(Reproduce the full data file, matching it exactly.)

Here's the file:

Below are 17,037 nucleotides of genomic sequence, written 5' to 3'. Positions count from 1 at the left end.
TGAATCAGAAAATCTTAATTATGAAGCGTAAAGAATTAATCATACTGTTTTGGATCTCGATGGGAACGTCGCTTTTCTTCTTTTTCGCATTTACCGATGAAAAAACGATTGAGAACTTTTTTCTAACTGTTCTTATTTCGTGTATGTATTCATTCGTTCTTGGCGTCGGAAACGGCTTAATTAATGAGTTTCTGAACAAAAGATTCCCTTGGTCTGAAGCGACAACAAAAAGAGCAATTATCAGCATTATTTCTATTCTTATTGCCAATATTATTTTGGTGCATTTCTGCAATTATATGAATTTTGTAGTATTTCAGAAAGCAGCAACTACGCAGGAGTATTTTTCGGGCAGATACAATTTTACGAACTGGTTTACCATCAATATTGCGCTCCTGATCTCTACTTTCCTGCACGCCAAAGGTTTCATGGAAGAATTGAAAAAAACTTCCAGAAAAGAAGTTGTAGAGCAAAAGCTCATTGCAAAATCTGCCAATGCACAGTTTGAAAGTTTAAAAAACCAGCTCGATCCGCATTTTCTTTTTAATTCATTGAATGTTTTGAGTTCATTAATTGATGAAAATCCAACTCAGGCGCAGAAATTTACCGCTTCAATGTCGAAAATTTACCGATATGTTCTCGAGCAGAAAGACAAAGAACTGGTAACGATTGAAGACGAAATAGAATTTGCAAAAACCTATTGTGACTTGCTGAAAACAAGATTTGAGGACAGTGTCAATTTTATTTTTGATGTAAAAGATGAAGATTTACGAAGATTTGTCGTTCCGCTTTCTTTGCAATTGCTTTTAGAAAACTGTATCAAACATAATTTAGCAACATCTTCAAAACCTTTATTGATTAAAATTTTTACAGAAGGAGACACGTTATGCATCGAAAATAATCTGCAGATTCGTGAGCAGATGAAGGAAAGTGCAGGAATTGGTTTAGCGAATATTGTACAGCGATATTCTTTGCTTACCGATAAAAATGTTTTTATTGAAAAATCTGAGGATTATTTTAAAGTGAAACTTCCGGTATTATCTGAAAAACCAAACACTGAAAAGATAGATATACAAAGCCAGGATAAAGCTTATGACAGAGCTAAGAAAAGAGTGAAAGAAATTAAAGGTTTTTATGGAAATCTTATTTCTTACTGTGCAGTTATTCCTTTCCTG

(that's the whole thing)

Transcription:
Below are 17,037 nucleotides of genomic sequence, written 5' to 3'. Positions count from 1 at the left end.
TGAATCAGAAAATCTTAATTATGAAGCGTAAAGAATTAATCATACTGTTTTGGATCTCGATGGGAACGTCGCTTTTCTTCTTTTTCGCATTTACCGATGAAAAAACGATTGAGAACTTTTTTCTAACTGTTCTTATTTCGTGTATGTATTCATTCGTTCTTGGCGTCGGAAACGGCTTAATTAATGAGTTTCTGAACAAAAGATTCCCTTGGTCTGAAGCGACAACAAAAAGAGCAATTATCAGCATTATTTCTATTCTTATTGCCAATATTATTTTGGTGCATTTCTGCAATTATATGAATTTTGTAGTATTTCAGAAAGCAGCAACTACGCAGGAGTATTTTTCGGGCAGATACAATTTTACGAACTGGTTTACCATCAATATTGCGCTCCTGATCTCTACTTTCCTGCACGCCAAAGGTTTCATGGAAGAATTGAAAAAAACTTCCAGAAAAGAAGTTGTAGAGCAAAAGCTCATTGCAAAATCTGCCAATGCACAGTTTGAAAGTTTAAAAAACCAGCTCGATCCGCATTTTCTTTTTAATTCATTGAATGTTTTGAGTTCATTAATTGATGAAAATCCAACTCAGGCGCAGAAATTTACCGCTTCAATGTCGAAAATTTACCGATATGTTCTCGAGCAGAAAGACAAAGAACTGGTAACGATTGAAGACGAAATAGAATTTGCAAAAACCTATTGTGACTTGCTGAAAACAAGATTTGAGGACAGTGTCAATTTTATTTTTGATGTAAAAGATGAAGATTTACGAAGATTTGTCGTTCCGCTTTCTTTGCAATTGCTTTTAGAAAACTGTATCAAACATAATTTAGCAACATCTTCAAAACCTTTATTGATTAAAATTTTTACAGAAGGAGACACGTTATGCATCGAAAATAATCTGCAGATTCGTGAGCAGATGAAGGAAAGTGCAGGAATTGGTTTAGCGAATATTGTACAGCGATATTCTTTGCTTACCGATAAAAATGTTTTTATTGAAAAATCTGAGGATTATTTTAAAGTGAAACTTCCGGTATTATCTGAAAAACCAAACACTGAAAAGATAGATATACAAAGCCAGGATAAAGCTTATGACAGAGCTAAGAAAAGAGTGAAAGAAATTAAAGGTTTTTATGGAAATCTTATTTCTTACTGTGCAGTTATTCCTTTCCTG